So, I’ve been quiet on this forum for some time now. I’ve never addressed it here formally – and thank you to those who have continued to reach out in messages. I’m grateful that many of you continue to read old blogs and send messages of encouragement to keep writing.
For those in faraway places who don’t know … My husband’s daughter – my stepdaughter, and our son-in-law were killed in a tragic car wreck on January 30, 2017. Our three, precious grandchildren lost their whole world that night. And I want to be clear … any pain my husband and I have felt can’t compare to theirs.
In the days and months that’s followed, the enemy orchestrated chaos and our grief’s been complicated in ways that our family should have never experienced. A lot of loss has peppered our lives and it’s still hard to comprehend. So … I’ve been quiet – not because I didn’t have anything to say … but because I didn’t like how I sounded when sour words found their way onto pages and pages of countless journals.
A lot of tears … a lot of honest prayers … and a lot of sleepless nights have come and gone over the last 16 months. We will never find a new normal because what our family experienced is flat out abnormal. It isn’t the natural order of living.
The losses and pain hurled my way over the years have left me at times asking if this life is worth living?
There have been moments that courage floundered and my faith shilly-shallied like a triple crown filly that’s thrown a shoe.
The last year’s events have brought the realization that there are defining moments in our faith that will make us ask hard questions.
Like when the unbearable happens and you almost feel like God let you down?
Is there a line that God can cross in your relationship?
Have you ever thought about that?
What it would take?
That’s rattled around hard in my brain … cause all I’ve ever known is trying to seek Him out in an imperfect life. I naively existed as though faithfulness will keep me safe from the reality of life and death trials.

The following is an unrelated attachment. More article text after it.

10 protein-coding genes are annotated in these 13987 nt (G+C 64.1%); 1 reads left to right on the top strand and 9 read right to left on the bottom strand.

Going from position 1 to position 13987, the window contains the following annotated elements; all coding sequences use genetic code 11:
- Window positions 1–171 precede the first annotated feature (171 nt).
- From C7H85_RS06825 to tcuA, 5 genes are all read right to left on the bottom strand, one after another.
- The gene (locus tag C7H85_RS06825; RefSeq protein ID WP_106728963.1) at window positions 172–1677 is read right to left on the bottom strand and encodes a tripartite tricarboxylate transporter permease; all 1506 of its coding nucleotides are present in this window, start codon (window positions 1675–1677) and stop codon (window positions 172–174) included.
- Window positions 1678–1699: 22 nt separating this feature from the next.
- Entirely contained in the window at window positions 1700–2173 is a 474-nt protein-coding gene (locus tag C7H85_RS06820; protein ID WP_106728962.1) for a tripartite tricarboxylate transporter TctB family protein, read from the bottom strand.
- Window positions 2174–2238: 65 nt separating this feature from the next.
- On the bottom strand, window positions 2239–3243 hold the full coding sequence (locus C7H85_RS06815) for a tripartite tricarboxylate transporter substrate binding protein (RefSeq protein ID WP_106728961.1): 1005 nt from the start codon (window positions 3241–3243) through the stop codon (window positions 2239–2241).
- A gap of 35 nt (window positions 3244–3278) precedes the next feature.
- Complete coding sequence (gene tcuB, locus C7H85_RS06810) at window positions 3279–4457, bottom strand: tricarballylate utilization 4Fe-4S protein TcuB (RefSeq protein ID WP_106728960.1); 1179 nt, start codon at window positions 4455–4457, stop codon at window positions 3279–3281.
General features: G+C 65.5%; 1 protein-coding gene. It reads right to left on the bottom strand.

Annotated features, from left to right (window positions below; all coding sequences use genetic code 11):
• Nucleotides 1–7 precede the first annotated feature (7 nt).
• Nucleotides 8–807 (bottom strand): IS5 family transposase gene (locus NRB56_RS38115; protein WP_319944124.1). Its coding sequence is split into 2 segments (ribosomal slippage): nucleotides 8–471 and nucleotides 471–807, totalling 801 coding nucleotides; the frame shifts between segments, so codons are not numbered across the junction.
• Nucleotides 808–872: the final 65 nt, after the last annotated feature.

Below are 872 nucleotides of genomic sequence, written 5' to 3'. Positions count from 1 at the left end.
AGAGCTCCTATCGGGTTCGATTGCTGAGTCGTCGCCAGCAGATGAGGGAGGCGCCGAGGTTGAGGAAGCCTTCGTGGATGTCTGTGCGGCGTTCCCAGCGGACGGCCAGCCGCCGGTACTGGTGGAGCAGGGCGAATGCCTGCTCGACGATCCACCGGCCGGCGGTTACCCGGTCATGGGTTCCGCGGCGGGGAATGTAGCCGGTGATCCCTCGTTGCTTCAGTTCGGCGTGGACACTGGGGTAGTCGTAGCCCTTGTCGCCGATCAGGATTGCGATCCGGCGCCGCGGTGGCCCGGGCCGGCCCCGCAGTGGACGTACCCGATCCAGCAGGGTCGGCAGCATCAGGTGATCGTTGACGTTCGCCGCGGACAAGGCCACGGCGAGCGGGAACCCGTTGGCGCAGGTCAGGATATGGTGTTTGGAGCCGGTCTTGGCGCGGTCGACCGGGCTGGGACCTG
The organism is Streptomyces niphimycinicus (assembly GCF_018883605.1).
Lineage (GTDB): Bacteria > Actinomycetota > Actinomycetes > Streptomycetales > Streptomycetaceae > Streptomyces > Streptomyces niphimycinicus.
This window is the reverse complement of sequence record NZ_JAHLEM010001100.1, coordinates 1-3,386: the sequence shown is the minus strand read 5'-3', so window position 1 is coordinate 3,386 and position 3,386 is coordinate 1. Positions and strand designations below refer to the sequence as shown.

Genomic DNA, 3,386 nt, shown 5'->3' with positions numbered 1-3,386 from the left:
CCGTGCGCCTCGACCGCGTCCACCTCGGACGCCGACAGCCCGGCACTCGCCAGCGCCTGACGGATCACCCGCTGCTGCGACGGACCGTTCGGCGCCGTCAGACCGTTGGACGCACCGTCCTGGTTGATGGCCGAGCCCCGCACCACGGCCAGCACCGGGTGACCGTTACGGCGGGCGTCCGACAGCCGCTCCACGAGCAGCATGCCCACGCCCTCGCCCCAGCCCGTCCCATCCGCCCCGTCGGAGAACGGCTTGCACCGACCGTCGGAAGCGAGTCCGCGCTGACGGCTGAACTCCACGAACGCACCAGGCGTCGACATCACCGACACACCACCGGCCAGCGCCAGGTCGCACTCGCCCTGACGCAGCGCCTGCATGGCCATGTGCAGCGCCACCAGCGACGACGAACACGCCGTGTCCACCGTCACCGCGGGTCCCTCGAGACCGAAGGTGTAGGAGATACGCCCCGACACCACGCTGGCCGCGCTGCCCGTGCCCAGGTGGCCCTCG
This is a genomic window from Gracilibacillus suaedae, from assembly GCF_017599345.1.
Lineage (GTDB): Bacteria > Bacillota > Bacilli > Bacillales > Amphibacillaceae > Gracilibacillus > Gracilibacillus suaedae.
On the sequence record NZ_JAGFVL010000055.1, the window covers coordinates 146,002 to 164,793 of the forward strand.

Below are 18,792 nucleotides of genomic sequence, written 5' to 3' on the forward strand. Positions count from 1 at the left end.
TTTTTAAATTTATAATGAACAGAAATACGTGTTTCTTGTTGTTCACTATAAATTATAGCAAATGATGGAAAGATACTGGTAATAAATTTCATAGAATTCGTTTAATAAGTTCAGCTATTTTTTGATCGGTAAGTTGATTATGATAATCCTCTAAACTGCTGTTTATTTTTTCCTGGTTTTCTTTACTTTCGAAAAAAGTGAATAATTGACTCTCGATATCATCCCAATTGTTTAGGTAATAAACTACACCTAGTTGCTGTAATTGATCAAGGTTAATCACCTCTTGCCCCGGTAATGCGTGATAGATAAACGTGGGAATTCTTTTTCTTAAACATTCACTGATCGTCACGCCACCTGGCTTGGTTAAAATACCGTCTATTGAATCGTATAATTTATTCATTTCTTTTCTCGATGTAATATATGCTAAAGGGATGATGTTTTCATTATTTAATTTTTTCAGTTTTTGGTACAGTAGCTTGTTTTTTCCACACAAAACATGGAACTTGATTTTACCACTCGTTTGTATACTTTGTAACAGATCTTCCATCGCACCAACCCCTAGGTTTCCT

I’ve wondered how in the world can the last year and a half of losses ever work for God’s glory like the verse in Romans 8:28 proclaims.
I’ll be honest … I’ve asked the Lord if all this pain is worth the glory because from where I’m sitting … I just can’t see what good can come from it.
And then after I repent of thinking thoughts that I recognize came from the enemy, I ask Him … am I living in a way that will make the loss worth God’s glory? I don’t want to mess that up.
So many questions and not enough answers for a hard thinking girl that probably thinks too much.
At the end of the day … the pain is only lessened by time, a lot of honest prayers and the word of God. That’s it. That’s all I got.
Grief is a place where you put up or shut up so to speak.
It’s where you find out if what you’ve practiced as a way of life is going to carry you through the darkness.
Grief wrestling sure ain’t for the weak -pardon my Tennessee twang.
In my grappling, I went back to the Ecclesiastes 3 scripture – you know the one about … “to everything there is a season.”
As I studied word meanings and cultural explanations, verse 7 jumped out at me.
“A time to tear … and a time to sew.”